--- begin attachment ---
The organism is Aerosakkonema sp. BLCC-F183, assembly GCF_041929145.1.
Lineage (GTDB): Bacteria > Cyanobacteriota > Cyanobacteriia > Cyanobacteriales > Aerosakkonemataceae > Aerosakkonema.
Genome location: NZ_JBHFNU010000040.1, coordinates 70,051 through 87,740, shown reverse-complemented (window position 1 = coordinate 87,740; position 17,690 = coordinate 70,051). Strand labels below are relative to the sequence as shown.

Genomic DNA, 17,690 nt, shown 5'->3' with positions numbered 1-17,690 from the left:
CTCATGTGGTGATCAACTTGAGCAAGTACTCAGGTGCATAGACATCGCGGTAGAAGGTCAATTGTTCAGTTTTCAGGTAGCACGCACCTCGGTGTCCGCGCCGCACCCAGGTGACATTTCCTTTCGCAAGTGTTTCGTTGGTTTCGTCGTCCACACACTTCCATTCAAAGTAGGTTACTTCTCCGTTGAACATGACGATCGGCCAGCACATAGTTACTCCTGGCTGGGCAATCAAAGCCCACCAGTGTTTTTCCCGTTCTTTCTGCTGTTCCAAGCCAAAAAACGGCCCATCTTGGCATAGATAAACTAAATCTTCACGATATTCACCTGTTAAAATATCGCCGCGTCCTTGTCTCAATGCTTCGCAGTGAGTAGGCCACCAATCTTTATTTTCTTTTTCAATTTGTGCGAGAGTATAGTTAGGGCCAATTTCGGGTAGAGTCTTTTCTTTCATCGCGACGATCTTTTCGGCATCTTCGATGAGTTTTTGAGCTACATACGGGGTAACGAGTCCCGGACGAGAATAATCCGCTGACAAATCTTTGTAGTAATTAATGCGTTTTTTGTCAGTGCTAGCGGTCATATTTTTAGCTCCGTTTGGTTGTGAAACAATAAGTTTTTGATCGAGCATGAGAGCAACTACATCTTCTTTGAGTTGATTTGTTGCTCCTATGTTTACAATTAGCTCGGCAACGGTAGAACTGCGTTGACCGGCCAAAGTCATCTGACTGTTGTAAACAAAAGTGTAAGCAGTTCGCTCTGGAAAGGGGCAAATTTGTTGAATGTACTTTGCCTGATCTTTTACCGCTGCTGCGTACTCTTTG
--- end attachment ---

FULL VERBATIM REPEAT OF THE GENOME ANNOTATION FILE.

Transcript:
The organism is Aerosakkonema sp. BLCC-F183, assembly GCF_041929145.1.
Lineage (GTDB): Bacteria > Cyanobacteriota > Cyanobacteriia > Cyanobacteriales > Aerosakkonemataceae > Aerosakkonema.
Genome location: NZ_JBHFNU010000040.1, coordinates 70,051 through 87,740, shown reverse-complemented (window position 1 = coordinate 87,740; position 17,690 = coordinate 70,051). Strand labels below are relative to the sequence as shown.

Genomic DNA, 17,690 nt, shown 5'->3' with positions numbered 1-17,690 from the left:
CTCATGTGGTGATCAACTTGAGCAAGTACTCAGGTGCATAGACATCGCGGTAGAAGGTCAATTGTTCAGTTTTCAGGTAGCACGCACCTCGGTGTCCGCGCCGCACCCAGGTGACATTTCCTTTCGCAAGTGTTTCGTTGGTTTCGTCGTCCACACACTTCCATTCAAAGTAGGTTACTTCTCCGTTGAACATGACGATCGGCCAGCACATAGTTACTCCTGGCTGGGCAATCAAAGCCCACCAGTGTTTTTCCCGTTCTTTCTGCTGTTCCAAGCCAAAAAACGGCCCATCTTGGCATAGATAAACTAAATCTTCACGATATTCACCTGTTAAAATATCGCCGCGTCCTTGTCTCAATGCTTCGCAGTGAGTAGGCCACCAATCTTTATTTTCTTTTTCAATTTGTGCGAGAGTATAGTTAGGGCCAATTTCGGGTAGAGTCTTTTCTTTCATCGCGACGATCTTTTCGGCATCTTCGATGAGTTTTTGAGCTACATACGGGGTAACGAGTCCCGGACGAGAATAATCCGCTGACAAATCTTTGTAGTAATTAATGCGTTTTTTGTCAGTGCTAGCGGTCATATTTTTAGCTCCGTTTGGTTGTGAAACAATAAGTTTTTGATCGAGCATGAGAGCAACTACATCTTCTTTGAGTTGATTTGTTGCTCCTATGTTTACAATTAGCTCGGCAACGGTAGAACTGCGTTGACCGGCCAAAGTCATCTGACTGTTGTAAACAAAAGTGTAAGCAGTTCGCTCTGGAAAGGGGCAAATTTGTTGAATGTACTTTGCCTGATCTTTTACCGCTGCTGCGTACTCTTTG